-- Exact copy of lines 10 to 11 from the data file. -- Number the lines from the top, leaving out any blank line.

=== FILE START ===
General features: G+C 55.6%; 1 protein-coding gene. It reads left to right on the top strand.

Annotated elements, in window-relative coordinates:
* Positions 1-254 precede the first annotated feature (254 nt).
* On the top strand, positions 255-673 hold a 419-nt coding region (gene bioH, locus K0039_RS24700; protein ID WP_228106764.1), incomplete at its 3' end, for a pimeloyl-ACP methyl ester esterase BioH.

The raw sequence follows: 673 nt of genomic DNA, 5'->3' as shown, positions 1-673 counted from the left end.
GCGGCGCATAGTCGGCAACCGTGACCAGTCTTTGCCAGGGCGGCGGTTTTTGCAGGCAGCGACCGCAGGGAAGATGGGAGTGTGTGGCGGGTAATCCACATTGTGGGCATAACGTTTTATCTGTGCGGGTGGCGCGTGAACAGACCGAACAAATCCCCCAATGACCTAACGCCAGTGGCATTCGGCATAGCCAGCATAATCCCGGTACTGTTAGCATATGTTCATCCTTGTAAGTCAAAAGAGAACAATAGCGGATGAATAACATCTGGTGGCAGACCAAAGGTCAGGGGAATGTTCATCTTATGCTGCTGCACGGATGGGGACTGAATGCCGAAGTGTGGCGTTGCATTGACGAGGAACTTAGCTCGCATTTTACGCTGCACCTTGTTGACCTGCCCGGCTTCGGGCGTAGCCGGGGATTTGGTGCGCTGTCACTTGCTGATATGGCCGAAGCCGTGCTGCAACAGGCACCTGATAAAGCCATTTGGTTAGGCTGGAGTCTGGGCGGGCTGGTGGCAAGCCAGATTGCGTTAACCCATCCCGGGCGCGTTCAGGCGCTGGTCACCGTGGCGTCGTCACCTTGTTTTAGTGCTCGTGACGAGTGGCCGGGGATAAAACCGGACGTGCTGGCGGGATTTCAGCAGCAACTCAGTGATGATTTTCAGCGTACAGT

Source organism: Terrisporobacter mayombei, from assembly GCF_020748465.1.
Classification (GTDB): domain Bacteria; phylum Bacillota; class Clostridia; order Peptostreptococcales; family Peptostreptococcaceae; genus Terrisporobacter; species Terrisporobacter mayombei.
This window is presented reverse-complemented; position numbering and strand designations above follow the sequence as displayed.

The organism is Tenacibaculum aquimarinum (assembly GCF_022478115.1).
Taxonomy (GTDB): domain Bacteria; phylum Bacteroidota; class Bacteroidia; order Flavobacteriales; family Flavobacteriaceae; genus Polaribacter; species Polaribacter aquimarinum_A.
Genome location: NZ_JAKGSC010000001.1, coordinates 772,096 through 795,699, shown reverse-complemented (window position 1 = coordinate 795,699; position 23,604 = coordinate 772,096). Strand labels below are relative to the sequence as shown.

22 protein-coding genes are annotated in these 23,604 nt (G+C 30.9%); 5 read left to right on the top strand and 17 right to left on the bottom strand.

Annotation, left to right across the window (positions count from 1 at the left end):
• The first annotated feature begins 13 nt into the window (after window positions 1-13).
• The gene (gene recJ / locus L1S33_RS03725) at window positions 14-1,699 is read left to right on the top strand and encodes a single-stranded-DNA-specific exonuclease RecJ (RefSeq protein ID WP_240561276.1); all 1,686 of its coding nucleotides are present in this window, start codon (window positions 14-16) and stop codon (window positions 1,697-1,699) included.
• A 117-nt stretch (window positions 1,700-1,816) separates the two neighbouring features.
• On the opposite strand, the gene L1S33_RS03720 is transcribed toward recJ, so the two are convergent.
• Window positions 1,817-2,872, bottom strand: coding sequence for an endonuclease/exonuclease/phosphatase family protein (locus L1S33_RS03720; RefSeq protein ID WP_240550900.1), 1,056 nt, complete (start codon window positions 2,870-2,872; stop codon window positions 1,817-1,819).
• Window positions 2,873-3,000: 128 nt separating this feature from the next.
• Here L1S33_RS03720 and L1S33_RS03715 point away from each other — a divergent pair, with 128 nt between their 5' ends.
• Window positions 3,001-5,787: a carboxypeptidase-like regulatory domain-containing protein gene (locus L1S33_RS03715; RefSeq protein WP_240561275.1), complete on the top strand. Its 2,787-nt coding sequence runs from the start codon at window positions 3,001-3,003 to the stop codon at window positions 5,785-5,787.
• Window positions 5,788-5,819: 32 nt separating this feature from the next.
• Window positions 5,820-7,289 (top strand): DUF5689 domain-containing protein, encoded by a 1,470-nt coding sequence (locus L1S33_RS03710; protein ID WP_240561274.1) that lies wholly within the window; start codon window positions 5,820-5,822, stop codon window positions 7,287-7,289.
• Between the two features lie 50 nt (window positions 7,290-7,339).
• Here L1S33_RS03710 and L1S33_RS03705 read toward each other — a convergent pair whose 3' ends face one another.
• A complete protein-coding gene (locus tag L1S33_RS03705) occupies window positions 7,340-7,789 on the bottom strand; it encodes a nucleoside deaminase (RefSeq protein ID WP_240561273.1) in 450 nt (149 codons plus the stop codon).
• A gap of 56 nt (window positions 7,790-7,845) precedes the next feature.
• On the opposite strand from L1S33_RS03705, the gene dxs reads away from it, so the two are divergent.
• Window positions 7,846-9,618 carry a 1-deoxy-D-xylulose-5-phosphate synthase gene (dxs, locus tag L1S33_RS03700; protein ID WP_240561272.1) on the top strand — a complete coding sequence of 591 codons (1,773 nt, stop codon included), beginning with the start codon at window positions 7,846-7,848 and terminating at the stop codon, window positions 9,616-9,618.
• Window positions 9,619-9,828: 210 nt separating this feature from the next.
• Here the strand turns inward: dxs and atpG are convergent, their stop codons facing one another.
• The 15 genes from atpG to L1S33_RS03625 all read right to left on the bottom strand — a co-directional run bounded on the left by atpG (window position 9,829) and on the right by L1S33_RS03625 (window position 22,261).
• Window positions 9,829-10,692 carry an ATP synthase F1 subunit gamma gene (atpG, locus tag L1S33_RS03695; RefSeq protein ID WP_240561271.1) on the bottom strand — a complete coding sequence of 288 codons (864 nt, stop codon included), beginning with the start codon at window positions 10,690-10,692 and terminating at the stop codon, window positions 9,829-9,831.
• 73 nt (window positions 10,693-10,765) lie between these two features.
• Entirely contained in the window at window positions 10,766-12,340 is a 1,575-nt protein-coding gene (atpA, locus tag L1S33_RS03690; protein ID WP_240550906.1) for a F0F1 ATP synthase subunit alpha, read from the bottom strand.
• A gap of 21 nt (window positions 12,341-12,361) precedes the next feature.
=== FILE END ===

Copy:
The organism is Tenacibaculum aquimarinum (assembly GCF_022478115.1).
Taxonomy (GTDB): domain Bacteria; phylum Bacteroidota; class Bacteroidia; order Flavobacteriales; family Flavobacteriaceae; genus Polaribacter; species Polaribacter aquimarinum_A.